An estimated 1.5 million people die each year from invasive fungal infections, and many millions more are afflicted by debilitating mucosal and subcutaneous mycoses. Current antifungal therapies have serious deficiencies including poor efficacy, limited spectrum of activity, patient toxicity and the emergence of resistant fungi. Consequently, mortality rates have remained disturbingly high. A major obstacle to developing effective new antifungals is the fundamental similarity of these eukaryotic pathogens and their mammalian host at the cellular level. This presents a challenge in devising therapeutic agents with pathogen selective toxicity. The objective of this proposal is to substantiate the antifungal efficacy of chemotherapeutics that target the fungal vacuole. The absence of a closely related organelle in mammalian cells suggests that the vacuole may provide an invaluable opportunity to selectively target infectious fungi. Our molecular studies have shown that disrupting vacuolar integrity in the prevalent human pathogen, Candida albicans, severely impairs its ability to colonize mammalian tissue or cause lethal infection in mice. Vacuolar function is also essential for Cryptococcus neoformans to survive within the mammalian host and cause meningoencephalitis. In either fungus, loss of vacuolar function causes a multitude of pathogenesis related phenotypes, including hypersensitivity to a variety of stresses and severely diminished expression of virulence attributes. Therefore, we hypothesize that the fungal vacuole can be exploited to develop effective new antifungal therapies because it is essential for fungal pathogenesis, and has diverged significantly from the mammalian lysosome. To test this we have devised a high-throughput screening assay that has so far identified 82 potential Vacuole Disrupting chemical Agents (VDAs).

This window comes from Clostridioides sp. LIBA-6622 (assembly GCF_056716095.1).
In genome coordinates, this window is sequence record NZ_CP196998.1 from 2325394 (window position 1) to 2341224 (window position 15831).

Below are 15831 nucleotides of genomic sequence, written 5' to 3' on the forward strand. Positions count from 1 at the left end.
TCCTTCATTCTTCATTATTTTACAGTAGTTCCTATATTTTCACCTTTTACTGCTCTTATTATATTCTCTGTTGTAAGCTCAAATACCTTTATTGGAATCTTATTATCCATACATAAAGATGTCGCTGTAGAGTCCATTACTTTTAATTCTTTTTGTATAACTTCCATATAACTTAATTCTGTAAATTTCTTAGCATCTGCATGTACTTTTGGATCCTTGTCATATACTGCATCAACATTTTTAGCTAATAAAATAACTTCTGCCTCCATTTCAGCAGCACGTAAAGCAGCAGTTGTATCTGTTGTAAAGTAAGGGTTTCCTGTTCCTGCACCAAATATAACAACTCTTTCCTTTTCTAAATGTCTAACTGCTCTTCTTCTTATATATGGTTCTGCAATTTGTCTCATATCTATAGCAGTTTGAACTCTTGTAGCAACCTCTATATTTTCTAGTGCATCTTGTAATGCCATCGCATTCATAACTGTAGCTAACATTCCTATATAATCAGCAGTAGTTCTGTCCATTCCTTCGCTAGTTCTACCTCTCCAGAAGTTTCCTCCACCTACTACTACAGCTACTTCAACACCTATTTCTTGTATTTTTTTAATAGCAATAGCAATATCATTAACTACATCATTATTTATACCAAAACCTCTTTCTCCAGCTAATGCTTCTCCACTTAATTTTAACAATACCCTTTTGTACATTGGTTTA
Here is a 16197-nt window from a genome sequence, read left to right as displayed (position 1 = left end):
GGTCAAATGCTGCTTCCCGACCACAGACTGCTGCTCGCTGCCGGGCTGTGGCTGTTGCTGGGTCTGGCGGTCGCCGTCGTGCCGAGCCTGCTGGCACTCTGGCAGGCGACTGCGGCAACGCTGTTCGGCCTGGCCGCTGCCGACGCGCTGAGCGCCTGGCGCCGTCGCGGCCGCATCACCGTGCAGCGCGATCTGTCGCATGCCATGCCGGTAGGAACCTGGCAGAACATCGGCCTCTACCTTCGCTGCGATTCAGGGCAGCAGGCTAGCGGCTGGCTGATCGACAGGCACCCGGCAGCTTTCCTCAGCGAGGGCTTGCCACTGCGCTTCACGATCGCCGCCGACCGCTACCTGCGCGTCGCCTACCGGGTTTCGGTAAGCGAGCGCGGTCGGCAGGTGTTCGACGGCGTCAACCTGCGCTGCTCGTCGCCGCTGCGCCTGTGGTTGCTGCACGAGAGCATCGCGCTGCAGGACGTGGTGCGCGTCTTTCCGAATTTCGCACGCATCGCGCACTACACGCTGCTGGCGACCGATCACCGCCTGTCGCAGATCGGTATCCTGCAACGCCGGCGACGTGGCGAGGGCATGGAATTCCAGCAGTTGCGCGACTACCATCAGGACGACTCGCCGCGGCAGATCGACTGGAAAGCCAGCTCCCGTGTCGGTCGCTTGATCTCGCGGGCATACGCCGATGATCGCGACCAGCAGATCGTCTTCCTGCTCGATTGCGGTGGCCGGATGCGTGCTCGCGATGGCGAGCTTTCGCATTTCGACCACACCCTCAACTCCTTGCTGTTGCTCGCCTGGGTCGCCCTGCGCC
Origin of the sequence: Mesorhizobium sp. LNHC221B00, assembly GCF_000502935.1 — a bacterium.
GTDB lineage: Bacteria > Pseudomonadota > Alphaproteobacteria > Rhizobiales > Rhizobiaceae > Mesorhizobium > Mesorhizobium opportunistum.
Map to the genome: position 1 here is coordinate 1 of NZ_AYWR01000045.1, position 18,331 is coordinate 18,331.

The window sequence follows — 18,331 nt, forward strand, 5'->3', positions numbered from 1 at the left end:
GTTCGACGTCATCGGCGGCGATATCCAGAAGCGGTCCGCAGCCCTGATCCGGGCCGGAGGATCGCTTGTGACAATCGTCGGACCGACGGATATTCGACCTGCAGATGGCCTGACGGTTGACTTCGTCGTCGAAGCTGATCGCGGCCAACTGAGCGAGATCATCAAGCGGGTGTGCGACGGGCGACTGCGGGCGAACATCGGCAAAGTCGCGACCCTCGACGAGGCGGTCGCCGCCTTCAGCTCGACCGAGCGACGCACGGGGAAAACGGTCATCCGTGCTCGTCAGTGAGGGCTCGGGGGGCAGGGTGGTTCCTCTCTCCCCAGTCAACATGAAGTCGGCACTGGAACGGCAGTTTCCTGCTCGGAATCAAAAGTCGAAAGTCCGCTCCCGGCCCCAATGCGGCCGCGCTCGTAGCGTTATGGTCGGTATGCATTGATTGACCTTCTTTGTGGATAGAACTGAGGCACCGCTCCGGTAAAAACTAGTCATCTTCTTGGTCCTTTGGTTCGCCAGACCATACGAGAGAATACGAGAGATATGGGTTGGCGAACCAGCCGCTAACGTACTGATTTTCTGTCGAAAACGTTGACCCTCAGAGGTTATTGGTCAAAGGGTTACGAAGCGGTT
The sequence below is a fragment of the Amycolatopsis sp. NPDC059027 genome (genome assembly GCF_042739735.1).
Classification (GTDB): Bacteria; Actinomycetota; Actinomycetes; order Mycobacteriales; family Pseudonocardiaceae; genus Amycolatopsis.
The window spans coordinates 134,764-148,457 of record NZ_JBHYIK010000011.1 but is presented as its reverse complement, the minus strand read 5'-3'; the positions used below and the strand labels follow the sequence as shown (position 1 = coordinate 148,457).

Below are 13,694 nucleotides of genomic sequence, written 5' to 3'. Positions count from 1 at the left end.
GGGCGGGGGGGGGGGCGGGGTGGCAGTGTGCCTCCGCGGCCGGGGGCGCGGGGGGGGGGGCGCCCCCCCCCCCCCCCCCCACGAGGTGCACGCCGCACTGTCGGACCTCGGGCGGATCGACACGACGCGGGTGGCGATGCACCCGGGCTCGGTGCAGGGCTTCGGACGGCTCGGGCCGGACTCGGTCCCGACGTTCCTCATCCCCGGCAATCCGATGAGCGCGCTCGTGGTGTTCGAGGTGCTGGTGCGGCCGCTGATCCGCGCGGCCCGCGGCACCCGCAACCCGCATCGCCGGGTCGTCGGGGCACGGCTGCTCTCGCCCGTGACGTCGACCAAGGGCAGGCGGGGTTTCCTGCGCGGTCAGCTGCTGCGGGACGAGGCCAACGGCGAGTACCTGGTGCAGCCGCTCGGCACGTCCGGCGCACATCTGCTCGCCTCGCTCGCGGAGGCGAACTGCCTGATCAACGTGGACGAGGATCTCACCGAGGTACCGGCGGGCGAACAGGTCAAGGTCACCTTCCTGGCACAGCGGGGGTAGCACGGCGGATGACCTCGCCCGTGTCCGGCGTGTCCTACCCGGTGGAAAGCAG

In Aim 1 of this study we will characterize the activity of these VDAs upon the fungal vacuole as well as the equivalent mammalian lysosome, and select those with potent and fungal- selective activity.
In Aim 2, we will select VDAs with the greatest in vitro antifungal activity. Finally, in Aim 3 we will identify the moleculr targets or pathways upon which the most efficacious VDAs act, and use a mouse model of disseminated candidiasis to test if the inhibition of these targets is sufficient to cure an established in vivo infection. Completion of these studies will uncover the true potential of targeting the fungal vacuole as a strategy to cure life-threatening fungal infections, establish a pipeline of 'lead' compounds that can form the basis of such interventions, as well as identify and validate chemically tractable targets.
Life threatening fungal infections have steadily risen in recent decades, and associated mortality rates have remained disturbingly high. Existing antifungals have serious deficiencies including poor efficacy, patient toxicity, limited spectrum of activity ad the emergence of resistant fungi. This study will facilitate the development of new and improved antifungal treatments that cure fungal infections and improve patient outcomes.
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